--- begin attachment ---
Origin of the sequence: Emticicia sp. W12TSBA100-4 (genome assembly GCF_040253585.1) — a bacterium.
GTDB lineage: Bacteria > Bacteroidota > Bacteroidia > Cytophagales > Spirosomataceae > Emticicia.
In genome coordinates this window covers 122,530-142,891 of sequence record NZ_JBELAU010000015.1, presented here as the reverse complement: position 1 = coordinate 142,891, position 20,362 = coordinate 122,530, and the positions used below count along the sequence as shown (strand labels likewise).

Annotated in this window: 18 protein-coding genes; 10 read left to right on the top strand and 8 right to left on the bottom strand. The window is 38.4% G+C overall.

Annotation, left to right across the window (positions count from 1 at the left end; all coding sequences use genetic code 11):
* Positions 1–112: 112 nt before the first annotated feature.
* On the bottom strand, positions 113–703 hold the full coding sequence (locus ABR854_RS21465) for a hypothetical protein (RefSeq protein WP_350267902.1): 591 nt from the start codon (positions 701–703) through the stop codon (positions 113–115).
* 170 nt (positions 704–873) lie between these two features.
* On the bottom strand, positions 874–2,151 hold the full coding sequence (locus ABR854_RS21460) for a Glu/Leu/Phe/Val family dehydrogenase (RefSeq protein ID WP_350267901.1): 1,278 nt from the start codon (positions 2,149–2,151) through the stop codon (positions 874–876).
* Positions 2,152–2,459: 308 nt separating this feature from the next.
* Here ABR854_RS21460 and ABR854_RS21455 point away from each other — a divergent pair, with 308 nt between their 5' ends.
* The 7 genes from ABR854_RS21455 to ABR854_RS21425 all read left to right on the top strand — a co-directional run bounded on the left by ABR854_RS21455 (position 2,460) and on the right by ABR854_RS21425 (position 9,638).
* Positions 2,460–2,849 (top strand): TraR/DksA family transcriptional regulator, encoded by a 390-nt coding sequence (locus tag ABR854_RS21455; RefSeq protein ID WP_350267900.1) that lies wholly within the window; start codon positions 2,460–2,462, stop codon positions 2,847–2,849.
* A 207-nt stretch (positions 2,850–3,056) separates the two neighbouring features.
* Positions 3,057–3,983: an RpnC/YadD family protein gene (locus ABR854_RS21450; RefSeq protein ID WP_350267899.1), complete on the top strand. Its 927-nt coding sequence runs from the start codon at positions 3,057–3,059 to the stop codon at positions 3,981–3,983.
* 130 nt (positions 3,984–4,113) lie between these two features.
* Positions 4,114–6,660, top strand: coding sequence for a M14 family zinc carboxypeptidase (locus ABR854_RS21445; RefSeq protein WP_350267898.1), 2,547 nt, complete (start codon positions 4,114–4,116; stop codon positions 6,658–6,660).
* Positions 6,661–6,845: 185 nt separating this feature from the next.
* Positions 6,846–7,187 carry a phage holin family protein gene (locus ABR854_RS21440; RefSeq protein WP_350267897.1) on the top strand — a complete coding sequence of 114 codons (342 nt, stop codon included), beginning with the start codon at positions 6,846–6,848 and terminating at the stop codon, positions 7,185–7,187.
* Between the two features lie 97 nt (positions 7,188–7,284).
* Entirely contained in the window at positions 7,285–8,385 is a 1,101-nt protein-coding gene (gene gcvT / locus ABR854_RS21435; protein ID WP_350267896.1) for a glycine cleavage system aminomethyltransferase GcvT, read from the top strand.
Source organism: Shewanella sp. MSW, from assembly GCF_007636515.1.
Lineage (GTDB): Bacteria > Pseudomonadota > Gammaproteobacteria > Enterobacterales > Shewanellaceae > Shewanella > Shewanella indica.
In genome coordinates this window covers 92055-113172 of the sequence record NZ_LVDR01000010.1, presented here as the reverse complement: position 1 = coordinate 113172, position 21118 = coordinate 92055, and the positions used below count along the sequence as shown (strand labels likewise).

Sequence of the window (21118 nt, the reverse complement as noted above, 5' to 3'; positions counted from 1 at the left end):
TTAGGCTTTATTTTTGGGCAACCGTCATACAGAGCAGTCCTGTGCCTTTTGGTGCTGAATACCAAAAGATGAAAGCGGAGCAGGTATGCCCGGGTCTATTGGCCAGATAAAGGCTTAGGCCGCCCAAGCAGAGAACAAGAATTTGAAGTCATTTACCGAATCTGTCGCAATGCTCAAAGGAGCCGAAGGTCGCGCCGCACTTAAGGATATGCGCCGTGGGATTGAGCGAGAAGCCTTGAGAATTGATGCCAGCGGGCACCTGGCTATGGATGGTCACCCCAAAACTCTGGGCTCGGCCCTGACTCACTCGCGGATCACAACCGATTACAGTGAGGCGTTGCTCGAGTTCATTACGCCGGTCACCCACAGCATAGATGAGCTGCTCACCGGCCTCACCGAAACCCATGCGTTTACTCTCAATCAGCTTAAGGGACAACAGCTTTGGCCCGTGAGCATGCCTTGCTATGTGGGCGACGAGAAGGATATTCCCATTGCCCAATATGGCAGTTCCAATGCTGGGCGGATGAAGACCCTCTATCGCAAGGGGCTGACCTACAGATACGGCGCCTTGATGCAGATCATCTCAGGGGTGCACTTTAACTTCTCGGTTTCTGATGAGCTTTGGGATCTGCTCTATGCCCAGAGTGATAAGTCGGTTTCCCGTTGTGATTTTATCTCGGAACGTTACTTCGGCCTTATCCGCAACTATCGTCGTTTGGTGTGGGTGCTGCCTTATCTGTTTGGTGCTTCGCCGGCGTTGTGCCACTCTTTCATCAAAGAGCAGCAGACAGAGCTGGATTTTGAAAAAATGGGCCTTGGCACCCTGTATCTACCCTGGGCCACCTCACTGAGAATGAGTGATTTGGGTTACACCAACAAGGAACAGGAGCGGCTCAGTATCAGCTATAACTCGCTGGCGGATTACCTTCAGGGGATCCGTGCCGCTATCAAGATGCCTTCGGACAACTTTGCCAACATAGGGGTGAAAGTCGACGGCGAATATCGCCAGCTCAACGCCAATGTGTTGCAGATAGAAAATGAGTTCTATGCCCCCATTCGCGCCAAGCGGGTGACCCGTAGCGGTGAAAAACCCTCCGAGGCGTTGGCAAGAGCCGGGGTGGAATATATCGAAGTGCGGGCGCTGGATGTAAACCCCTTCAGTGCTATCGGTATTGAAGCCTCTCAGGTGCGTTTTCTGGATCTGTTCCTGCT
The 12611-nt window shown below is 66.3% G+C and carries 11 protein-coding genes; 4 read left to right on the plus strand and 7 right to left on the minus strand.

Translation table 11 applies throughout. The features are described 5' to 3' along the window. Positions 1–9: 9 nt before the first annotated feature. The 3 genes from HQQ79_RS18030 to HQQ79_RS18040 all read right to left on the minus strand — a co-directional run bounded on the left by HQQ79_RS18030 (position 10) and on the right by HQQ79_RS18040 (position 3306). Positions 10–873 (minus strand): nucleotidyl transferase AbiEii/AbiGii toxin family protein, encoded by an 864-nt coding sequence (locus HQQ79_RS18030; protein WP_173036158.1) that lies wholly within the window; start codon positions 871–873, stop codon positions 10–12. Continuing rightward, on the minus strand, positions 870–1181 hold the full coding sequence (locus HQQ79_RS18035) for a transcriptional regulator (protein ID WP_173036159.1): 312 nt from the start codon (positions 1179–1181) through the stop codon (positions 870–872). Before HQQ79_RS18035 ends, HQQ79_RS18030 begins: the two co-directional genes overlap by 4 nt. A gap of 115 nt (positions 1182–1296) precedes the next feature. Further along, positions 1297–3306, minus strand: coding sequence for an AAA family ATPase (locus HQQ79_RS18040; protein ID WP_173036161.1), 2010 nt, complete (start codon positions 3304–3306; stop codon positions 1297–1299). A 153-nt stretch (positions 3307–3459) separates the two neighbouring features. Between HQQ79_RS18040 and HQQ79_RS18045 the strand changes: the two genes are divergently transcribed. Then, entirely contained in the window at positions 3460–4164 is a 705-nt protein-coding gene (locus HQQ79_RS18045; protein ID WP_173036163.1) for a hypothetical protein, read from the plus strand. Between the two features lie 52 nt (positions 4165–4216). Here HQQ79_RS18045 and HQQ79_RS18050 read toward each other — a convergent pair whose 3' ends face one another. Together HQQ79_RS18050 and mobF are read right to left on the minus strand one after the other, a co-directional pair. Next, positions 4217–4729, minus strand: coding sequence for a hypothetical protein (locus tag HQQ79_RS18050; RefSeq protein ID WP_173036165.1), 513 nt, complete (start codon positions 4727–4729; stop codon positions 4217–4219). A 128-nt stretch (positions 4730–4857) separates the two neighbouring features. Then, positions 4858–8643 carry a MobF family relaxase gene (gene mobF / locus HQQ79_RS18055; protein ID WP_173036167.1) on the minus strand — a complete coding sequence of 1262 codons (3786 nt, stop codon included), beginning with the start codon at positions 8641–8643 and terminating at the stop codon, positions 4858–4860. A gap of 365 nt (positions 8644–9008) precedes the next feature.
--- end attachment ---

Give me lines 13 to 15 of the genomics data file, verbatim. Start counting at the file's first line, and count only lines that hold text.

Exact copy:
* Positions 2,460–2,849 (top strand): TraR/DksA family transcriptional regulator, encoded by a 390-nt coding sequence (locus tag ABR854_RS21455; RefSeq protein ID WP_350267900.1) that lies wholly within the window; start codon positions 2,460–2,462, stop codon positions 2,847–2,849.
* A 207-nt stretch (positions 2,850–3,056) separates the two neighbouring features.
* Positions 3,057–3,983: an RpnC/YadD family protein gene (locus ABR854_RS21450; RefSeq protein ID WP_350267899.1), complete on the top strand. Its 927-nt coding sequence runs from the start codon at positions 3,057–3,059 to the stop codon at positions 3,981–3,983.